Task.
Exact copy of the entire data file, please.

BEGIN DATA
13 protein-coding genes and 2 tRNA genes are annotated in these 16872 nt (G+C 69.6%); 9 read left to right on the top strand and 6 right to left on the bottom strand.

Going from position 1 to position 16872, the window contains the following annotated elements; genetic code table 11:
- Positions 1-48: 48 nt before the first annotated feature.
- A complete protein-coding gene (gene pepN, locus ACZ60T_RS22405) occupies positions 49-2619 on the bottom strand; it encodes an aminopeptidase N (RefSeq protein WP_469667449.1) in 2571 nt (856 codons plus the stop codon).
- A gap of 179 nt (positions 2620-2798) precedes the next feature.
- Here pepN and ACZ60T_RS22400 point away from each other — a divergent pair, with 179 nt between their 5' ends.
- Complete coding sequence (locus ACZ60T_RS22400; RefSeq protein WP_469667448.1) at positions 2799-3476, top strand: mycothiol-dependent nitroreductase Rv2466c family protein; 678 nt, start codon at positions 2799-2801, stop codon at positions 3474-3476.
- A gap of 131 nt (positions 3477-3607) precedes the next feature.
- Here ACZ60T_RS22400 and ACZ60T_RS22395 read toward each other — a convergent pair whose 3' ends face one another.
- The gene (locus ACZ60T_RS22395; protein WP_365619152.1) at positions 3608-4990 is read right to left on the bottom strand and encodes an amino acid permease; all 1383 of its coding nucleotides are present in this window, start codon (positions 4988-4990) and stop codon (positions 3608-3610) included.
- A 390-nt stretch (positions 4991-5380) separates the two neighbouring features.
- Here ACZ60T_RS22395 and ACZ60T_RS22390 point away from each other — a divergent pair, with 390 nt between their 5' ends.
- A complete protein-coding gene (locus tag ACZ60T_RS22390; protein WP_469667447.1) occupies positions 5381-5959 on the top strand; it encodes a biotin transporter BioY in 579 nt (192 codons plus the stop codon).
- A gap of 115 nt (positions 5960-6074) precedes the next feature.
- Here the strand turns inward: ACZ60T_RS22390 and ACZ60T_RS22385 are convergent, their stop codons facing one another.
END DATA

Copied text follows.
13 protein-coding genes and 2 tRNA genes are annotated in these 16872 nt (G+C 69.6%); 9 read left to right on the top strand and 6 right to left on the bottom strand.

Going from position 1 to position 16872, the window contains the following annotated elements; genetic code table 11:
- Positions 1-48: 48 nt before the first annotated feature.
- A complete protein-coding gene (gene pepN, locus ACZ60T_RS22405) occupies positions 49-2619 on the bottom strand; it encodes an aminopeptidase N (RefSeq protein WP_469667449.1) in 2571 nt (856 codons plus the stop codon).
- A gap of 179 nt (positions 2620-2798) precedes the next feature.
- Here pepN and ACZ60T_RS22400 point away from each other — a divergent pair, with 179 nt between their 5' ends.
- Complete coding sequence (locus ACZ60T_RS22400; RefSeq protein WP_469667448.1) at positions 2799-3476, top strand: mycothiol-dependent nitroreductase Rv2466c family protein; 678 nt, start codon at positions 2799-2801, stop codon at positions 3474-3476.
- A gap of 131 nt (positions 3477-3607) precedes the next feature.
- Here ACZ60T_RS22400 and ACZ60T_RS22395 read toward each other — a convergent pair whose 3' ends face one another.
- The gene (locus ACZ60T_RS22395; protein WP_365619152.1) at positions 3608-4990 is read right to left on the bottom strand and encodes an amino acid permease; all 1383 of its coding nucleotides are present in this window, start codon (positions 4988-4990) and stop codon (positions 3608-3610) included.
- A 390-nt stretch (positions 4991-5380) separates the two neighbouring features.
- Here ACZ60T_RS22395 and ACZ60T_RS22390 point away from each other — a divergent pair, with 390 nt between their 5' ends.
- A complete protein-coding gene (locus tag ACZ60T_RS22390; protein WP_469667447.1) occupies positions 5381-5959 on the top strand; it encodes a biotin transporter BioY in 579 nt (192 codons plus the stop codon).
- A gap of 115 nt (positions 5960-6074) precedes the next feature.
- Here the strand turns inward: ACZ60T_RS22390 and ACZ60T_RS22385 are convergent, their stop codons facing one another.